HUMAN PAPILLOMA VIRUS (HPV). Vaccinating your 9-12.

The HUMAN PAPILLOMA VIRUS (HPV) causes skin and mucous membrane (the moist lining of body cavities such as the mouth and nose that connect with the outside of the body) infections. It is passed from one person to another by skin-to-skin contact, including sexual contact.


HPV enters the body, usually through a break in the skin, and then infects the cells in the layers of the skin. The virus then replicates or multiplies in the body. The time between first contracting HPV and the appearance of lesions can be weeks to months or even years. Many don’t even know they are infected with HPV. HPV is transmitted by skin-to-skin contact. Walking barefoot in public areas such as the gym or pool can be a risk for infection with the types of HPV that cause plantar warts. A mother with a genital HPV infection may also transmit the virus to the infant during labour.


  • AGE: Children and young adults are most at risk for developing common warts and flat warts.
  • Genital HPV infections usually occur in teenagers and young adults.
  • MULTIPLE SEXUAL PARTNERS increases risk of genital HPV infection.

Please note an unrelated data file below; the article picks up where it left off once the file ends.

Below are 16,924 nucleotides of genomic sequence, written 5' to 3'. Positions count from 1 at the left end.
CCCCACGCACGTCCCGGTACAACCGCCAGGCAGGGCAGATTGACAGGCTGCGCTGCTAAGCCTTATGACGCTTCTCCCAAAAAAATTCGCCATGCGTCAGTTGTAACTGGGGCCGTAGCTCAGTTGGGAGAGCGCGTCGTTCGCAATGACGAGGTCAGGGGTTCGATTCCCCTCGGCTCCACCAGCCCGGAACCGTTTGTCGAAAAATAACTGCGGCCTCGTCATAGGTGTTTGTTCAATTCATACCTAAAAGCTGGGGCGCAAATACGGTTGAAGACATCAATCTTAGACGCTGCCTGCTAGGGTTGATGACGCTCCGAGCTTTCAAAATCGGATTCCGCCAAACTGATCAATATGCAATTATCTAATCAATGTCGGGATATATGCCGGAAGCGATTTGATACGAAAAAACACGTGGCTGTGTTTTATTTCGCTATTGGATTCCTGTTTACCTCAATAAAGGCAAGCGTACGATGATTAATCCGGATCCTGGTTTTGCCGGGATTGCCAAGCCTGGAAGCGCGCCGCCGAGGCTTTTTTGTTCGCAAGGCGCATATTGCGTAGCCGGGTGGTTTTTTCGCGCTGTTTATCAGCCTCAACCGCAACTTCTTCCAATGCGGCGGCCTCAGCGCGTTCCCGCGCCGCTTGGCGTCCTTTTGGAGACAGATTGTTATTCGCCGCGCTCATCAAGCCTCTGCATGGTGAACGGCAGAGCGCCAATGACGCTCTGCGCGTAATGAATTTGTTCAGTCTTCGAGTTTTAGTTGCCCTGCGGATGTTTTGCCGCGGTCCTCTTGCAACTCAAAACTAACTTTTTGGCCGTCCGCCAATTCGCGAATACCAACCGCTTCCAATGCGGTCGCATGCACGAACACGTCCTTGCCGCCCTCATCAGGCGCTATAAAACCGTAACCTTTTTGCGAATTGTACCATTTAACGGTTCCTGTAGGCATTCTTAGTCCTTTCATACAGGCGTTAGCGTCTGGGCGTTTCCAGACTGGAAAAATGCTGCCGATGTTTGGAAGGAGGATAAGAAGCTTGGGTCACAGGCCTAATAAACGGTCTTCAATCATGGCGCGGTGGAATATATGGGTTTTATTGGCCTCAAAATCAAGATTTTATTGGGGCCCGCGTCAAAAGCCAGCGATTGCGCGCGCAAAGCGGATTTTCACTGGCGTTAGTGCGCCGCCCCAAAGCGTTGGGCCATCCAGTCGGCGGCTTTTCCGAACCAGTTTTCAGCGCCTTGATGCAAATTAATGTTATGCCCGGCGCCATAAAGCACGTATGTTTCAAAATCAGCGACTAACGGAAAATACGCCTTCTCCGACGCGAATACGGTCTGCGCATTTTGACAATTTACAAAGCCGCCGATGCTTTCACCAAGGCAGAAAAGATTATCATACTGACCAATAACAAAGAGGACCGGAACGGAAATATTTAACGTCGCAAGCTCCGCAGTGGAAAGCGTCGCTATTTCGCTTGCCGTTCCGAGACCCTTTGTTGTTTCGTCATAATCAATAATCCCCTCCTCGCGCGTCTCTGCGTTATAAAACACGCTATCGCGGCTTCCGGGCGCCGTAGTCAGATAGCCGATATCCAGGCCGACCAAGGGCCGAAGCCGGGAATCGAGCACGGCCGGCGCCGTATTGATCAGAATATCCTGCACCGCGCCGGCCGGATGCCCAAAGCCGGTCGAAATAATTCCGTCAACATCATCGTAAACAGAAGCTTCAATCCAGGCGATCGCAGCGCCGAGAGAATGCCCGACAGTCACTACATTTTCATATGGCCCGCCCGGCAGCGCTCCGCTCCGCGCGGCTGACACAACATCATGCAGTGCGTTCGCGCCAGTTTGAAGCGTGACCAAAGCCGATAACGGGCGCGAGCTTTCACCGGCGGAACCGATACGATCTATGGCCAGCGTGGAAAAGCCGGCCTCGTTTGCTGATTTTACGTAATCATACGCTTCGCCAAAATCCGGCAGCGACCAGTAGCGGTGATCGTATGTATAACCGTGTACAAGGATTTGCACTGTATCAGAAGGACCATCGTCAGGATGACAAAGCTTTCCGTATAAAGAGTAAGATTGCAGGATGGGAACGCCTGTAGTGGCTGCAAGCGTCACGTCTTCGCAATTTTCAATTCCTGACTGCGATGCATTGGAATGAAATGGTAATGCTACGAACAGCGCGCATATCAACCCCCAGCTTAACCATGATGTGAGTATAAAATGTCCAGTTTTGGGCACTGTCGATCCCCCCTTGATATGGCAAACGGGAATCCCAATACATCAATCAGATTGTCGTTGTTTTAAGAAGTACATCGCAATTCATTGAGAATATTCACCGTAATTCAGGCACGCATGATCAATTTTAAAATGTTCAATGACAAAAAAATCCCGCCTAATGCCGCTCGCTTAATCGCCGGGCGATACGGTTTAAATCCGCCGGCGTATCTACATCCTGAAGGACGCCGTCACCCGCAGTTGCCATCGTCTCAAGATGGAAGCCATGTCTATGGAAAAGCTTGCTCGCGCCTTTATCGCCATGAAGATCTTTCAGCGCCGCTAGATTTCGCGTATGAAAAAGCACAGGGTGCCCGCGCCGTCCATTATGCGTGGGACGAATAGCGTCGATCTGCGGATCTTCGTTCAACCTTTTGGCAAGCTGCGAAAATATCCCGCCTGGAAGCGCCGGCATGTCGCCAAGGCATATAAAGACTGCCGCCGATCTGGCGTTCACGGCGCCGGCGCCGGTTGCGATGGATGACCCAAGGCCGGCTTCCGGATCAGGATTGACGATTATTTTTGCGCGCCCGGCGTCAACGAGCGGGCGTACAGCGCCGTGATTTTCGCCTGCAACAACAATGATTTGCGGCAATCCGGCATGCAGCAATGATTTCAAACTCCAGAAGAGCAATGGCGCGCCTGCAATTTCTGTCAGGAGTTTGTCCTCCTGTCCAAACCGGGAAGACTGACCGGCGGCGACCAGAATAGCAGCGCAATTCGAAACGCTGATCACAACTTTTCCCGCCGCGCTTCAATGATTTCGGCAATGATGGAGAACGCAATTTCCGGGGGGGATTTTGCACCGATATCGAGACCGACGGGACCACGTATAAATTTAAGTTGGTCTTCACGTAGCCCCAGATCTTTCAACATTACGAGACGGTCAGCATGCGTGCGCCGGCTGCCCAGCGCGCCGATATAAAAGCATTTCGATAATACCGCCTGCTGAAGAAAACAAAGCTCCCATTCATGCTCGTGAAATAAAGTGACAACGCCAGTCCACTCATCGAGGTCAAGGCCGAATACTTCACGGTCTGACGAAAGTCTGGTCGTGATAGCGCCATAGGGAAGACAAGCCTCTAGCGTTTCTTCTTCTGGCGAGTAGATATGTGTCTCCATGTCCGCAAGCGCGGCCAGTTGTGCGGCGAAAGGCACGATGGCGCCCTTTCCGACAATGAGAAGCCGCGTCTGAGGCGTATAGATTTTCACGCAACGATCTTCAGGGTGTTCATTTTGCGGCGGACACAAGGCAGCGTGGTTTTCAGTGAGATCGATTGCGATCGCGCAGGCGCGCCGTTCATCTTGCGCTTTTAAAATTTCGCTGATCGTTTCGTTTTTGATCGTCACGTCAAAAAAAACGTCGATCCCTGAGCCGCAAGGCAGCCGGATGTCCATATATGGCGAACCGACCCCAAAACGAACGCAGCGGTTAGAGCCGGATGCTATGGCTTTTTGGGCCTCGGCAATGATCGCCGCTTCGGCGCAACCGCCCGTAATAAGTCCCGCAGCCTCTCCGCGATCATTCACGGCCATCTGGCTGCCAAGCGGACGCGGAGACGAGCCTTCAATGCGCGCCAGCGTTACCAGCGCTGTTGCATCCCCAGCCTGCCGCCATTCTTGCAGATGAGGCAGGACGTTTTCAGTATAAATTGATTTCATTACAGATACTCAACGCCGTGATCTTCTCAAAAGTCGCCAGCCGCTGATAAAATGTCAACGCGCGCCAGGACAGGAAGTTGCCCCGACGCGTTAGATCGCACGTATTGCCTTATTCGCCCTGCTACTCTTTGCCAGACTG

• A compromised IMMUNE SYSTEM (e.g., HIV or AIDS, organ transplant recipient, patients on immune system suppressing medication) increases risk of genital HPV infection.


Most HPV infections go unnoticed because they don’t cause any symptoms. The virus may have been contracted years ago and it can remain in the body for weeks, years, or even a lifetime without showing any symptoms of an infection. For those who experience symptoms, the type of symptoms depends on the type of HPV infection.


There is no known cure for HPV infections. However, most infections are cleared away from the body by the immune system without treatment. With several treatment options for warts, removing warts does not always eliminate the HPV infection, as warts can reappear after treatment since the virus may still be present in the body.

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